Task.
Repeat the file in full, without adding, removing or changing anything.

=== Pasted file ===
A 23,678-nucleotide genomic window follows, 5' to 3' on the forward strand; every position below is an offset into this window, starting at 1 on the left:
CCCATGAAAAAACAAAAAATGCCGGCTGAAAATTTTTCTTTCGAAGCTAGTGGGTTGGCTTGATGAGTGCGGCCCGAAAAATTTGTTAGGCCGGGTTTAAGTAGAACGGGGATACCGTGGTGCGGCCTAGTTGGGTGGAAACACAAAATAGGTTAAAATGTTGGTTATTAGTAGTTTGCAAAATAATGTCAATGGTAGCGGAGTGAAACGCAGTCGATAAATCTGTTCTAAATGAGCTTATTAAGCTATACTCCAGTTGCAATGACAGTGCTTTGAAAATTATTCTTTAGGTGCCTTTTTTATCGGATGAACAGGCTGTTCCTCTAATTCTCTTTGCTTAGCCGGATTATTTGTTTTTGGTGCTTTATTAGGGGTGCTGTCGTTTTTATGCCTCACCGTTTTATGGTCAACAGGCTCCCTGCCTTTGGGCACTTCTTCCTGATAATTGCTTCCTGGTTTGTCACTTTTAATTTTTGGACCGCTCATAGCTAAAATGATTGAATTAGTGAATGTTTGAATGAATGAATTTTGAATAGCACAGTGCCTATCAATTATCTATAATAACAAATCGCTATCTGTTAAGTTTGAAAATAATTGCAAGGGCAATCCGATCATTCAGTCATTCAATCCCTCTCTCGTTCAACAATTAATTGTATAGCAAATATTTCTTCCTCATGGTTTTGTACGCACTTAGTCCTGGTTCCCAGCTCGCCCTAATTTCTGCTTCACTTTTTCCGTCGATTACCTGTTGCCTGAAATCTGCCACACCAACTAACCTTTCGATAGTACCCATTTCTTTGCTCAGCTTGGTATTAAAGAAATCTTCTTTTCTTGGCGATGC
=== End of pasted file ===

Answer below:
A 23,678-nucleotide genomic window follows, 5' to 3' on the forward strand; every position below is an offset into this window, starting at 1 on the left:
CCCATGAAAAAACAAAAAATGCCGGCTGAAAATTTTTCTTTCGAAGCTAGTGGGTTGGCTTGATGAGTGCGGCCCGAAAAATTTGTTAGGCCGGGTTTAAGTAGAACGGGGATACCGTGGTGCGGCCTAGTTGGGTGGAAACACAAAATAGGTTAAAATGTTGGTTATTAGTAGTTTGCAAAATAATGTCAATGGTAGCGGAGTGAAACGCAGTCGATAAATCTGTTCTAAATGAGCTTATTAAGCTATACTCCAGTTGCAATGACAGTGCTTTGAAAATTATTCTTTAGGTGCCTTTTTTATCGGATGAACAGGCTGTTCCTCTAATTCTCTTTGCTTAGCCGGATTATTTGTTTTTGGTGCTTTATTAGGGGTGCTGTCGTTTTTATGCCTCACCGTTTTATGGTCAACAGGCTCCCTGCCTTTGGGCACTTCTTCCTGATAATTGCTTCCTGGTTTGTCACTTTTAATTTTTGGACCGCTCATAGCTAAAATGATTGAATTAGTGAATGTTTGAATGAATGAATTTTGAATAGCACAGTGCCTATCAATTATCTATAATAACAAATCGCTATCTGTTAAGTTTGAAAATAATTGCAAGGGCAATCCGATCATTCAGTCATTCAATCCCTCTCTCGTTCAACAATTAATTGTATAGCAAATATTTCTTCCTCATGGTTTTGTACGCACTTAGTCCTGGTTCCCAGCTCGCCCTAATTTCTGCTTCACTTTTTCCGTCGATTACCTGTTGCCTGAAATCTGCCACACCAACTAACCTTTCGATAGTACCCATTTCTTTGCTCAGCTTGGTATTAAAGAAATCTTCTTTTCTTGGCGATGC